Histidine Absorption across Apical Surfaces of Freshwater Rainbow Trout Intestine: Mechanistic Characterization and the Influence of Copper

Histidine Absorption across Apical Surfaces of Freshwater Rainbow Trout Intestine: Mechanistic... The essential amino acid histidine performs critical roles in health and disease. These functions are generally attributed to the amino acid itself, but could also be mediated by a positive effect on trace element bioavailability. Mechanistic information regarding the absorption of histidine across the gastrointestinal tract is essential for understanding the interplay between amino acid and mineral nutrients and the implications of these interactions for nutrition and toxicology. Using intestinal brush-border membrane vesicles obtained from freshwater rainbow trout, absorption of histidine over the range 0.78–780 μm was found to be saturable, with a maximal transport rate (J max) of 9.1 ± 0.8 nmol mg protein−1 min−1 and a K m (histidine concentration required to reach 50% of this level) of 339 ± 68 μm. Histidine uptake was highly specific as 10-fold elevated levels of a variety of amino acids with putative shared transporters failed to significantly inhibit uptake. Elevated levels of d-histidine, however, impaired uptake of the natural l-isomer. The presence of “luminal” copper (8.3 μm) significantly increased both the J max and K m of histidine transport. This suggests that chelated copper–histidine species cross the brush-border epithelium through transport pathways distinct from those used by histidine alone. http://www.deepdyve.com/assets/images/DeepDyve-Logo-lg.png The Journal of Membrane Biology Springer Journals

Histidine Absorption across Apical Surfaces of Freshwater Rainbow Trout Intestine: Mechanistic Characterization and the Influence of Copper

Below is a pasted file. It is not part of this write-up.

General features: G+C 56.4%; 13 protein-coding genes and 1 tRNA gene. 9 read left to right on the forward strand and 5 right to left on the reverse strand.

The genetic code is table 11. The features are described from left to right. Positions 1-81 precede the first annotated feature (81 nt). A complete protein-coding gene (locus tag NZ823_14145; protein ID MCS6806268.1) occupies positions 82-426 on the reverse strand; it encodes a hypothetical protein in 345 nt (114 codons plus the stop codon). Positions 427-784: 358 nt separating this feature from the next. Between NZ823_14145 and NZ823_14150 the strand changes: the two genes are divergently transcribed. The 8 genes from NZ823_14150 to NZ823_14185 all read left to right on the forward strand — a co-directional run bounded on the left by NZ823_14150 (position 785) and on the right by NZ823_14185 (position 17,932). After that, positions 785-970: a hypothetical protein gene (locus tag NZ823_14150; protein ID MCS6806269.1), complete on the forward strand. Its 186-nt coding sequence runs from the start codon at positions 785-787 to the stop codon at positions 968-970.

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Publisher
Springer-Verlag
Copyright
Copyright © 2008 by Springer Science+Business Media, LLC
Subject
Life Sciences; Human Physiology ; Biochemistry, general
ISSN
0022-2631
eISSN
1432-1424
D.O.I.
10.1007/s00232-007-9088-y
Publisher site
See Article on Publisher Site

Abstract

The essential amino acid histidine performs critical roles in health and disease. These functions are generally attributed to the amino acid itself, but could also be mediated by a positive effect on trace element bioavailability. Mechanistic information regarding the absorption of histidine across the gastrointestinal tract is essential for understanding the interplay between amino acid and mineral nutrients and the implications of these interactions for nutrition and toxicology. Using intestinal brush-border membrane vesicles obtained from freshwater rainbow trout, absorption of histidine over the range 0.78–780 μm was found to be saturable, with a maximal transport rate (J max) of 9.1 ± 0.8 nmol mg protein−1 min−1 and a K m (histidine concentration required to reach 50% of this level) of 339 ± 68 μm. Histidine uptake was highly specific as 10-fold elevated levels of a variety of amino acids with putative shared transporters failed to significantly inhibit uptake. Elevated levels of d-histidine, however, impaired uptake of the natural l-isomer. The presence of “luminal” copper (8.3 μm) significantly increased both the J max and K m of histidine transport. This suggests that chelated copper–histidine species cross the brush-border epithelium through transport pathways distinct from those used by histidine alone.

Journal

The Journal of Membrane BiologySpringer Journals

Published: Jan 23, 2008

References

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